0

Say I have a dictionary d = {'q1': 1, 'q2': 2}

How can I check, in a for loop whether a set of keys are present in this dictionary? Something like:

for i in range(0, 1):
    if 'q'+i in d:
       print 'Key exists!'

How can I replace the 'q'+i part so that my code is valid? Basically I need to know how can I concatenate a string with an integer to use it as a valid Python expression to search against.

  • Doesn't answer your question, but you usually want a list instead of serially named variables: how about d = {'q': [1,2]}. – georg Oct 11 '13 at 13:42
  • @thg435 the input comes from a list of generated radio buttons, and this the format of their names – linkyndy Oct 11 '13 at 13:43
  • 2
    @AndreiHorak: still, you can convert it to a proper format before processing - this will greatly simplify things for you. – georg Oct 11 '13 at 13:57
  • set('q{}'.format(i) for i in range(0, 1)) & set(my_dict) – Ry- Oct 11 '13 at 14:56
7

You need to make i a string:

if 'q'+str(i) in d:

In Python, + can only put together two things of the same type (e.g. two strings, two integers, etc). You can't put together 'q', which is a string, and i, which is an integer generated from range(0, 1).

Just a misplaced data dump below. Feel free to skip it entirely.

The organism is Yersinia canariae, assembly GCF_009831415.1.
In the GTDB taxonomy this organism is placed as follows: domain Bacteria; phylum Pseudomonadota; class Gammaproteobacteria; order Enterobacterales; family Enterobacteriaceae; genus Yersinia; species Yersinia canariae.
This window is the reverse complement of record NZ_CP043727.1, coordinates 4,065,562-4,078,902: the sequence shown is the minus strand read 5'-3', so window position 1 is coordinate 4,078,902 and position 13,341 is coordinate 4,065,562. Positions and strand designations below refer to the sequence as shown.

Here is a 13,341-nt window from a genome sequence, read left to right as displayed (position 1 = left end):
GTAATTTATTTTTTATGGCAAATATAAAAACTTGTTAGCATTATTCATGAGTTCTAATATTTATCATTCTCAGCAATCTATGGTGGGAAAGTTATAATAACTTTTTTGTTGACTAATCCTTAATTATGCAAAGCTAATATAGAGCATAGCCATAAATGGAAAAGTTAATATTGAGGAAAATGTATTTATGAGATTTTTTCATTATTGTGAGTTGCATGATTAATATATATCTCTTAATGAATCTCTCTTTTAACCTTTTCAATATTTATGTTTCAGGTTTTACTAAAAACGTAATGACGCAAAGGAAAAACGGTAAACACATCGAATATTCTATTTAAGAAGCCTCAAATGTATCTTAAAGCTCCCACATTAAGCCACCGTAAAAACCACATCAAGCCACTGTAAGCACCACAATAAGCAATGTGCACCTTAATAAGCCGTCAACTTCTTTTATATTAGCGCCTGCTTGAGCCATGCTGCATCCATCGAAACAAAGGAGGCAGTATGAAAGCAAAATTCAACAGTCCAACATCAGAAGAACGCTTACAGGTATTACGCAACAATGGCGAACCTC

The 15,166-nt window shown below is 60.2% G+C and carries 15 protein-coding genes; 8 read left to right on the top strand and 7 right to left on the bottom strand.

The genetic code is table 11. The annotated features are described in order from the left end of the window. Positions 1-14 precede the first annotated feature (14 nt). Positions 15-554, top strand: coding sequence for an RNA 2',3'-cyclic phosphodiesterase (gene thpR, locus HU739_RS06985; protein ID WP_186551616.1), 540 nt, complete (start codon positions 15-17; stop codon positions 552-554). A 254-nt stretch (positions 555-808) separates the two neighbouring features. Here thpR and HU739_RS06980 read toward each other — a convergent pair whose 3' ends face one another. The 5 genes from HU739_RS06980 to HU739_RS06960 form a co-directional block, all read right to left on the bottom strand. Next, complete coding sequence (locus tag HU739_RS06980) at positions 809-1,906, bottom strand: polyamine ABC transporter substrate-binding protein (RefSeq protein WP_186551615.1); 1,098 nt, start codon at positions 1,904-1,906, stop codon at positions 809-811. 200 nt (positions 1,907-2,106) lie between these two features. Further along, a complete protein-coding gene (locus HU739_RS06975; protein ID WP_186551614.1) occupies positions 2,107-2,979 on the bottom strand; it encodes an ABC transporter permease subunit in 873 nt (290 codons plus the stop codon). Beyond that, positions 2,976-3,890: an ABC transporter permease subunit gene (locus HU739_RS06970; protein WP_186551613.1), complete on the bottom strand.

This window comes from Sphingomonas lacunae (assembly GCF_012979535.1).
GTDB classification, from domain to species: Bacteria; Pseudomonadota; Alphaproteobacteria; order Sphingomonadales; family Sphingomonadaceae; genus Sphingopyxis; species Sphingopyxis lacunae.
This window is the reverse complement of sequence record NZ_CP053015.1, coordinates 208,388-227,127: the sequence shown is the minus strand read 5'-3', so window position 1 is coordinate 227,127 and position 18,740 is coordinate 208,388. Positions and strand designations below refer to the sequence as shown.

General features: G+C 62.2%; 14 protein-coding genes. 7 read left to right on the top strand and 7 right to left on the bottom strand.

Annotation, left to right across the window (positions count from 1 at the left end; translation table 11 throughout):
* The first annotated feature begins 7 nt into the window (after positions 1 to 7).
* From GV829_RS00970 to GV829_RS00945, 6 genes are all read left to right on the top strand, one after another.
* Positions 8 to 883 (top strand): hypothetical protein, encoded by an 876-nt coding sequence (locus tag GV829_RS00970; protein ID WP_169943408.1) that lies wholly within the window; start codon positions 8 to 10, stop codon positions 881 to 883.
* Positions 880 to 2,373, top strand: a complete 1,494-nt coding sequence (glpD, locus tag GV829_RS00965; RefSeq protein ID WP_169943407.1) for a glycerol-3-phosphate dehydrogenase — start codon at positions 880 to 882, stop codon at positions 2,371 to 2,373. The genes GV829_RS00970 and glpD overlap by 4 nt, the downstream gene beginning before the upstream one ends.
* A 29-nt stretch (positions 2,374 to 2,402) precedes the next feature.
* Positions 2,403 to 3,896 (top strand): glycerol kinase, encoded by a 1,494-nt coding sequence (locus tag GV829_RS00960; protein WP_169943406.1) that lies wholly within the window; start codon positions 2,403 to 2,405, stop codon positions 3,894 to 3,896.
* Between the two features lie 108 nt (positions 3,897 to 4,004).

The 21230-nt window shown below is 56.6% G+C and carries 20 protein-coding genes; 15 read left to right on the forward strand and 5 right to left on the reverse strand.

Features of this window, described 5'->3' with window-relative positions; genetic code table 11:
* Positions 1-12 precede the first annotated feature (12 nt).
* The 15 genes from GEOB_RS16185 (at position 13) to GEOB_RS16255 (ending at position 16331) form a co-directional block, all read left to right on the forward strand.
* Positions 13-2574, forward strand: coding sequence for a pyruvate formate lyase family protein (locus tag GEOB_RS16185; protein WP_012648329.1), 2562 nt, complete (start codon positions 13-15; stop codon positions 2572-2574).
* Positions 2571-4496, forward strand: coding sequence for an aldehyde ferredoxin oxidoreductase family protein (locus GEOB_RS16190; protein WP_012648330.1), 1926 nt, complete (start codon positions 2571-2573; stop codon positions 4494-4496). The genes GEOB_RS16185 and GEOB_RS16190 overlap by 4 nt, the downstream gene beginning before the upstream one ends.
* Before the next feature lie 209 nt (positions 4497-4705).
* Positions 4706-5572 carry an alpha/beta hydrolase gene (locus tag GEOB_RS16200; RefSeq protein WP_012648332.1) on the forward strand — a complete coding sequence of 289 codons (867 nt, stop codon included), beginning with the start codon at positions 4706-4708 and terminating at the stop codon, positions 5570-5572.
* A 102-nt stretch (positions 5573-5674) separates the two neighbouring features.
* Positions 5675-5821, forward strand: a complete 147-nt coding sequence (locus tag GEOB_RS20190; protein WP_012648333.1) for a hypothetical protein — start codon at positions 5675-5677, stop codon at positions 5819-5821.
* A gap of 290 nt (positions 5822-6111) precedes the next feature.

Actually, this can be done more efficiently like so:

if 'q%i' % i in d:

Unlike the first solution, this one creates only one string (the other made two and then put them together with +).

  • 'q%d'%(i,) is a little more efficient, as it only creates a single string (whereas concatentation requires first creating a string from i, then creating the new combined string). – chepner Oct 11 '13 at 13:50
7

How about:

if 'q{0}'.format(i) in d:
  • 2
    @btoueg - No, this method works in Python 2.x. too. He means "new" as in everybody started using that method recently. – user2555451 Oct 11 '13 at 14:02
2

You can also do it like that:

if 'q%d'%i in d:
2

more elegant for me:

for key in ['q{}'.format(i) for i in xrange(0, 1)]:
    if key in my_dict:
        print "key exists!"

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